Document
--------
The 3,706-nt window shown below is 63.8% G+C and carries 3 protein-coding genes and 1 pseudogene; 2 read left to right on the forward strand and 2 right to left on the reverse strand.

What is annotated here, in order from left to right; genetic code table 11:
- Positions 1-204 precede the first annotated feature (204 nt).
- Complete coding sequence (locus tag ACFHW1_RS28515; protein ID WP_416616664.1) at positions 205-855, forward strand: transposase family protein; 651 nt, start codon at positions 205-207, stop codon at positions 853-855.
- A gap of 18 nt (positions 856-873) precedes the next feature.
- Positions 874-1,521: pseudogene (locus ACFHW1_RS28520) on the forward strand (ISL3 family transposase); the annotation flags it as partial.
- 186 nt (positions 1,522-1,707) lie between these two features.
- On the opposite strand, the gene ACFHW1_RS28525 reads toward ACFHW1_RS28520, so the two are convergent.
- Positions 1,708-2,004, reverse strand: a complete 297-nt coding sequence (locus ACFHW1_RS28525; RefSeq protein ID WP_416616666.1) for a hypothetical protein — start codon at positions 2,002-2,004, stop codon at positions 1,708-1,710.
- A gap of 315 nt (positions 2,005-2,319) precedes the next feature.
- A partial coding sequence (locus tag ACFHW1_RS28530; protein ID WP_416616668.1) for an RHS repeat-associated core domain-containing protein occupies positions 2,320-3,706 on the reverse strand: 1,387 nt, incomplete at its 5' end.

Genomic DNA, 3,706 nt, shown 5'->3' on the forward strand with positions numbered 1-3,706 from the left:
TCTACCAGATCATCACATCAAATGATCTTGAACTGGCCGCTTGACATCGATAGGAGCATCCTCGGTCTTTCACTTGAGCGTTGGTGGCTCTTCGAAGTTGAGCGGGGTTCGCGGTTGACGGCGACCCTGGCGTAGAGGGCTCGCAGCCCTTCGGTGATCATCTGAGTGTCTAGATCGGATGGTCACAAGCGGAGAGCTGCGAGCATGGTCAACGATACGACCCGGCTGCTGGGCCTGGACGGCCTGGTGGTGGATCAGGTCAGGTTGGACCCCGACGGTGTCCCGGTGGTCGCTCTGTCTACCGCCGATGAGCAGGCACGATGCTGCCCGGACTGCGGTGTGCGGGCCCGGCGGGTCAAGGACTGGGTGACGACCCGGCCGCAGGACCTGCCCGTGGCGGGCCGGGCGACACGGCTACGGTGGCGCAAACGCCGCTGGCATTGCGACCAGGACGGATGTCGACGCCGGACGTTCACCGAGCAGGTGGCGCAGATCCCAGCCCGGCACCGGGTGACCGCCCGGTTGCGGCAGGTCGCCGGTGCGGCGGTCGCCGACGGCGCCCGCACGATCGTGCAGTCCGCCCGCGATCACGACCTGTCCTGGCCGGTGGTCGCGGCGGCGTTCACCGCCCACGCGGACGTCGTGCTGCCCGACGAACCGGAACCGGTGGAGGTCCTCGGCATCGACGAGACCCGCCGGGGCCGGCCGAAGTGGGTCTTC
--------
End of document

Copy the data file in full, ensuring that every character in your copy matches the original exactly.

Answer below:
The 3,706-nt window shown below is 63.8% G+C and carries 3 protein-coding genes and 1 pseudogene; 2 read left to right on the forward strand and 2 right to left on the reverse strand.

What is annotated here, in order from left to right; genetic code table 11:
- Positions 1-204 precede the first annotated feature (204 nt).
- Complete coding sequence (locus tag ACFHW1_RS28515; protein ID WP_416616664.1) at positions 205-855, forward strand: transposase family protein; 651 nt, start codon at positions 205-207, stop codon at positions 853-855.
- A gap of 18 nt (positions 856-873) precedes the next feature.
- Positions 874-1,521: pseudogene (locus ACFHW1_RS28520) on the forward strand (ISL3 family transposase); the annotation flags it as partial.
- 186 nt (positions 1,522-1,707) lie between these two features.
- On the opposite strand, the gene ACFHW1_RS28525 reads toward ACFHW1_RS28520, so the two are convergent.
- Positions 1,708-2,004, reverse strand: a complete 297-nt coding sequence (locus ACFHW1_RS28525; RefSeq protein ID WP_416616666.1) for a hypothetical protein — start codon at positions 2,002-2,004, stop codon at positions 1,708-1,710.
- A gap of 315 nt (positions 2,005-2,319) precedes the next feature.
- A partial coding sequence (locus tag ACFHW1_RS28530; protein ID WP_416616668.1) for an RHS repeat-associated core domain-containing protein occupies positions 2,320-3,706 on the reverse strand: 1,387 nt, incomplete at its 5' end.

Genomic DNA, 3,706 nt, shown 5'->3' on the forward strand with positions numbered 1-3,706 from the left:
TCTACCAGATCATCACATCAAATGATCTTGAACTGGCCGCTTGACATCGATAGGAGCATCCTCGGTCTTTCACTTGAGCGTTGGTGGCTCTTCGAAGTTGAGCGGGGTTCGCGGTTGACGGCGACCCTGGCGTAGAGGGCTCGCAGCCCTTCGGTGATCATCTGAGTGTCTAGATCGGATGGTCACAAGCGGAGAGCTGCGAGCATGGTCAACGATACGACCCGGCTGCTGGGCCTGGACGGCCTGGTGGTGGATCAGGTCAGGTTGGACCCCGACGGTGTCCCGGTGGTCGCTCTGTCTACCGCCGATGAGCAGGCACGATGCTGCCCGGACTGCGGTGTGCGGGCCCGGCGGGTCAAGGACTGGGTGACGACCCGGCCGCAGGACCTGCCCGTGGCGGGCCGGGCGACACGGCTACGGTGGCGCAAACGCCGCTGGCATTGCGACCAGGACGGATGTCGACGCCGGACGTTCACCGAGCAGGTGGCGCAGATCCCAGCCCGGCACCGGGTGACCGCCCGGTTGCGGCAGGTCGCCGGTGCGGCGGTCGCCGACGGCGCCCGCACGATCGTGCAGTCCGCCCGCGATCACGACCTGTCCTGGCCGGTGGTCGCGGCGGCGTTCACCGCCCACGCGGACGTCGTGCTGCCCGACGAACCGGAACCGGTGGAGGTCCTCGGCATCGACGAGACCCGCCGGGGCCGGCCGAAGTGGGTCTTC